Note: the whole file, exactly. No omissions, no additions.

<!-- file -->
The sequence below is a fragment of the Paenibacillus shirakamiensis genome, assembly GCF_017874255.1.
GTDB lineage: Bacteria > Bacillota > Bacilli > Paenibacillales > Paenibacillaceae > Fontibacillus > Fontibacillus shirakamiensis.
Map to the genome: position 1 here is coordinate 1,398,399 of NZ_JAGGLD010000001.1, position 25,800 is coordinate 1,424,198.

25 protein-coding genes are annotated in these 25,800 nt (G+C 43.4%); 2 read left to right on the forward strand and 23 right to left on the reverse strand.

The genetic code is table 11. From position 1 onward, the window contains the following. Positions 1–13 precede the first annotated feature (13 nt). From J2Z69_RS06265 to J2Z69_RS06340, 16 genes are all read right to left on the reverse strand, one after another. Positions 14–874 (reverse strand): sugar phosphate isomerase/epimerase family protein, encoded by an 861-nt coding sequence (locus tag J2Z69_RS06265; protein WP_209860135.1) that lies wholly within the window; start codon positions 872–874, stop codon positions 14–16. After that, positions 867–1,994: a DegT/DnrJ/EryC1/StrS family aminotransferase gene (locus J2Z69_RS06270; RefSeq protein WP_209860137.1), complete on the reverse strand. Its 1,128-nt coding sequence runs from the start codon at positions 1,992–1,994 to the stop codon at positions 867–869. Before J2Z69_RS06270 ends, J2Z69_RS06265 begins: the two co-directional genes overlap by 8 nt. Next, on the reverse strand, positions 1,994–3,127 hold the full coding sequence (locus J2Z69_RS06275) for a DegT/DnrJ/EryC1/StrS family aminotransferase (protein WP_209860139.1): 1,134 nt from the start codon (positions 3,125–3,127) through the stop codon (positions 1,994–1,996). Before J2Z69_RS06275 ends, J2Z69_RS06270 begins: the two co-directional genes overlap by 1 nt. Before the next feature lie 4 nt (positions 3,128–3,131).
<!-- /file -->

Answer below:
The sequence below is a fragment of the Paenibacillus shirakamiensis genome, assembly GCF_017874255.1.
GTDB lineage: Bacteria > Bacillota > Bacilli > Paenibacillales > Paenibacillaceae > Fontibacillus > Fontibacillus shirakamiensis.
Map to the genome: position 1 here is coordinate 1,398,399 of NZ_JAGGLD010000001.1, position 25,800 is coordinate 1,424,198.

25 protein-coding genes are annotated in these 25,800 nt (G+C 43.4%); 2 read left to right on the forward strand and 23 right to left on the reverse strand.

The genetic code is table 11. From position 1 onward, the window contains the following. Positions 1–13 precede the first annotated feature (13 nt). From J2Z69_RS06265 to J2Z69_RS06340, 16 genes are all read right to left on the reverse strand, one after another. Positions 14–874 (reverse strand): sugar phosphate isomerase/epimerase family protein, encoded by an 861-nt coding sequence (locus tag J2Z69_RS06265; protein WP_209860135.1) that lies wholly within the window; start codon positions 872–874, stop codon positions 14–16. After that, positions 867–1,994: a DegT/DnrJ/EryC1/StrS family aminotransferase gene (locus J2Z69_RS06270; RefSeq protein WP_209860137.1), complete on the reverse strand. Its 1,128-nt coding sequence runs from the start codon at positions 1,992–1,994 to the stop codon at positions 867–869. Before J2Z69_RS06270 ends, J2Z69_RS06265 begins: the two co-directional genes overlap by 8 nt. Next, on the reverse strand, positions 1,994–3,127 hold the full coding sequence (locus J2Z69_RS06275) for a DegT/DnrJ/EryC1/StrS family aminotransferase (protein WP_209860139.1): 1,134 nt from the start codon (positions 3,125–3,127) through the stop codon (positions 1,994–1,996). Before J2Z69_RS06275 ends, J2Z69_RS06270 begins: the two co-directional genes overlap by 1 nt. Before the next feature lie 4 nt (positions 3,128–3,131).